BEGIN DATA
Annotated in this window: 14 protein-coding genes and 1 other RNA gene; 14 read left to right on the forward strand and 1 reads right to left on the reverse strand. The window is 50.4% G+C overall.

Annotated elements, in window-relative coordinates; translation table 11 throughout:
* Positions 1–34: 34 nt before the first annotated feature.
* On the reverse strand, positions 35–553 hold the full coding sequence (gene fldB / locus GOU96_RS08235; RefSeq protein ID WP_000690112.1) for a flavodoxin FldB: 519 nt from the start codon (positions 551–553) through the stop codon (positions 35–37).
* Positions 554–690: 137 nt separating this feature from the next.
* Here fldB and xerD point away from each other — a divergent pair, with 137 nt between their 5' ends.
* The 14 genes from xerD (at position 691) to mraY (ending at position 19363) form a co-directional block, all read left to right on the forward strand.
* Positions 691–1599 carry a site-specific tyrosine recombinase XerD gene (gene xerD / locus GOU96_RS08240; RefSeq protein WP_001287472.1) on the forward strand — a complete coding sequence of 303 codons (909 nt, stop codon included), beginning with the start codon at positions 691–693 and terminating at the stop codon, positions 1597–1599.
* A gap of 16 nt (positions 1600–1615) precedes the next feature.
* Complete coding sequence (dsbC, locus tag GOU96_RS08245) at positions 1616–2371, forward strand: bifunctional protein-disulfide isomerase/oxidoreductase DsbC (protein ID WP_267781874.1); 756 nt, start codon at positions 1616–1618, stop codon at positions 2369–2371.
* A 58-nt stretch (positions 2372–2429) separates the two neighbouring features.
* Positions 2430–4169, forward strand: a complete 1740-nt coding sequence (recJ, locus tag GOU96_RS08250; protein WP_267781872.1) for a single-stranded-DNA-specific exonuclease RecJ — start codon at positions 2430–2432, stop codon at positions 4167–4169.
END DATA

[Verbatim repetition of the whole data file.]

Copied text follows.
Annotated in this window: 14 protein-coding genes and 1 other RNA gene; 14 read left to right on the forward strand and 1 reads right to left on the reverse strand. The window is 50.4% G+C overall.

Annotated elements, in window-relative coordinates; translation table 11 throughout:
* Positions 1–34: 34 nt before the first annotated feature.
* On the reverse strand, positions 35–553 hold the full coding sequence (gene fldB / locus GOU96_RS08235; RefSeq protein ID WP_000690112.1) for a flavodoxin FldB: 519 nt from the start codon (positions 551–553) through the stop codon (positions 35–37).
* Positions 554–690: 137 nt separating this feature from the next.
* Here fldB and xerD point away from each other — a divergent pair, with 137 nt between their 5' ends.
* The 14 genes from xerD (at position 691) to mraY (ending at position 19363) form a co-directional block, all read left to right on the forward strand.
* Positions 691–1599 carry a site-specific tyrosine recombinase XerD gene (gene xerD / locus GOU96_RS08240; RefSeq protein WP_001287472.1) on the forward strand — a complete coding sequence of 303 codons (909 nt, stop codon included), beginning with the start codon at positions 691–693 and terminating at the stop codon, positions 1597–1599.
* A gap of 16 nt (positions 1600–1615) precedes the next feature.
* Complete coding sequence (dsbC, locus tag GOU96_RS08245) at positions 1616–2371, forward strand: bifunctional protein-disulfide isomerase/oxidoreductase DsbC (protein ID WP_267781874.1); 756 nt, start codon at positions 1616–1618, stop codon at positions 2369–2371.
* A 58-nt stretch (positions 2372–2429) separates the two neighbouring features.
* Positions 2430–4169, forward strand: a complete 1740-nt coding sequence (recJ, locus tag GOU96_RS08250; protein WP_267781872.1) for a single-stranded-DNA-specific exonuclease RecJ — start codon at positions 2430–2432, stop codon at positions 4167–4169.